To replace the patching material the fabric patches were loosened using thinner for nitro cellulose lacquer (Thinner 8). The patch was surrounded with aluminium tape, so that the thinner wouldn’t damage the 1920s covering fabric. After this a thoroughly Thinner 8 soaked fabric, which was covered with a sheet of plastic foil, was placed on the patch. The foil was taped tightly on the edges to keep the fabric wet and to prevent the thinner from evaporating. After a few hours “the package” was opened and the cotton or linen patch, glued with nitro cellulose lacquer, could be neatly detached. After this the edges of the holes without a patch were cut clean. Patches, with tattered edges sewn together, were cut completely open. Holes with tattered edges will not be sewn anew.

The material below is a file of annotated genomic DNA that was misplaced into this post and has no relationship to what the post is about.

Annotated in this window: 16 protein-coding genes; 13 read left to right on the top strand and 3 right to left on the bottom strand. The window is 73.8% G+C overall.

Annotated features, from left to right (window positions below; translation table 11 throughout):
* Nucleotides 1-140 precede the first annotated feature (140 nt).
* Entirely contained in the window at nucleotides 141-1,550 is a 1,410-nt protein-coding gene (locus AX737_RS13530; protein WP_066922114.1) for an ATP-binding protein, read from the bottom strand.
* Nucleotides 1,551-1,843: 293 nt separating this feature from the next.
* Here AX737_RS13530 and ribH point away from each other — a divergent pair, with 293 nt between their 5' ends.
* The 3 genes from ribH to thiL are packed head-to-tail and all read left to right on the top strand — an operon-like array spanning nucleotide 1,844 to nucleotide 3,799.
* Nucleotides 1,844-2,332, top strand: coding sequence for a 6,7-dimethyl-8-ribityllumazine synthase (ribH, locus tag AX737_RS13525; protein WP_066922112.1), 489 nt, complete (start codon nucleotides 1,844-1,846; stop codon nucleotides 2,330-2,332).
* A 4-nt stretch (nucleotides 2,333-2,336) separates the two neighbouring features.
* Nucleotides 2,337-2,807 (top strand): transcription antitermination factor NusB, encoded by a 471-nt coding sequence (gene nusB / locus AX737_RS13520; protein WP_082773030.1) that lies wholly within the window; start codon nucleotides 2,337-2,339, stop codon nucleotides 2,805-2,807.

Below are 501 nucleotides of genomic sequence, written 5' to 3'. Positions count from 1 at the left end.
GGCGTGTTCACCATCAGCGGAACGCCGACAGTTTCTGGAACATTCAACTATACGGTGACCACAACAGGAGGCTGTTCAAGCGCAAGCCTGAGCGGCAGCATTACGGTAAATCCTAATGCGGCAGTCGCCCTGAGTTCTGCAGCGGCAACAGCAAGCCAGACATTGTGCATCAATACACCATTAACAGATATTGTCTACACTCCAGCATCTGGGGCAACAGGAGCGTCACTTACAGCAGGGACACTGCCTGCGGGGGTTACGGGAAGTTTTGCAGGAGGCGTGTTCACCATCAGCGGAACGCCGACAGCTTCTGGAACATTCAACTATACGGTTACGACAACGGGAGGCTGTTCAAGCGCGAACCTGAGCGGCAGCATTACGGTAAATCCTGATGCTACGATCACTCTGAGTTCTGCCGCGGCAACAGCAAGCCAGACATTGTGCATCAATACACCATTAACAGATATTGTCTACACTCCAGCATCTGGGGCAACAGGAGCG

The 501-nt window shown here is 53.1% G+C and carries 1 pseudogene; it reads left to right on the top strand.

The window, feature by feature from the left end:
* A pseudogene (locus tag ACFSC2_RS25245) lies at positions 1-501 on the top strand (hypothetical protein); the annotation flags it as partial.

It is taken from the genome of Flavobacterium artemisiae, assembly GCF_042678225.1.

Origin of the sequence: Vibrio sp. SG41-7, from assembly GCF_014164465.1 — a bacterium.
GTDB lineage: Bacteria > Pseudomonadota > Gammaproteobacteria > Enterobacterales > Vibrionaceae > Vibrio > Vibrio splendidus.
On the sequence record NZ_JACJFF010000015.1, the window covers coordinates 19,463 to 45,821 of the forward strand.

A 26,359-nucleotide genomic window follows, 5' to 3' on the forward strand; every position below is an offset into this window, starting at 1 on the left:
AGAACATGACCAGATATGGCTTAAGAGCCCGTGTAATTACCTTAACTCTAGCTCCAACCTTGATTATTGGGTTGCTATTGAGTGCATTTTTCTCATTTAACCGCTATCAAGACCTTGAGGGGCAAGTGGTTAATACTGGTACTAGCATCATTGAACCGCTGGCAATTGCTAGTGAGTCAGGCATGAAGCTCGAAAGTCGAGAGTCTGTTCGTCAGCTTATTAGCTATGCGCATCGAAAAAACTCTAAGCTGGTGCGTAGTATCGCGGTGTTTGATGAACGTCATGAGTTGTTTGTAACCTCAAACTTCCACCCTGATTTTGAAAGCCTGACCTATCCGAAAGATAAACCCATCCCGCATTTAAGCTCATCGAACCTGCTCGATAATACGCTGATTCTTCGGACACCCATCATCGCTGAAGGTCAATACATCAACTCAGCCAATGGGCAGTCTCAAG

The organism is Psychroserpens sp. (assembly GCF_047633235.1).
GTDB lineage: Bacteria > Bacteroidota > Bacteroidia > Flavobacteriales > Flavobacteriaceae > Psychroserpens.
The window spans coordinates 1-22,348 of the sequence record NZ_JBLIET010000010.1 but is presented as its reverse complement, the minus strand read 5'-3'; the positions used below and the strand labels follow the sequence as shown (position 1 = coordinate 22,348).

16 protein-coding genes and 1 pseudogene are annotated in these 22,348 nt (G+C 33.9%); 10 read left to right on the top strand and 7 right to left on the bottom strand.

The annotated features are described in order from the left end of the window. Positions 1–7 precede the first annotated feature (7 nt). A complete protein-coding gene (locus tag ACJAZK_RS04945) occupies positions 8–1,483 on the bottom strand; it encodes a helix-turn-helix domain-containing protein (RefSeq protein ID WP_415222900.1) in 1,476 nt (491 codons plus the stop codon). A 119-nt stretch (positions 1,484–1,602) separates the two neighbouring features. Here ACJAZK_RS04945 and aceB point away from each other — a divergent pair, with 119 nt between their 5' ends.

Now the patching of the cleaned holes could be started with Oratex-material. For each hole a larger round or rectangular piece was now cut out of the Oratex-material. After that the patch was glued and tightened on the hole by heating the patch with an iron, which was pre-heated to a suitable temperature, using a protective paper. The heating melts the glue from the underside of the patching material, fastening the patch to its place and tightening the fabric smooth.
This modern material is really handy to use and the patches turned out to be very smooth and tidy. There’s also the extra bonus of not having to protect oneself against the toxic fumes of the nitrocellulose lacquer. The appearance of Ortex- patches differs, however, from the traditional fabric patches with fringed edges from the 1920s. The work will continue in the spring season of 2023.
Photos by Lassi Karivalo.
Translation by Matti Liuskallio.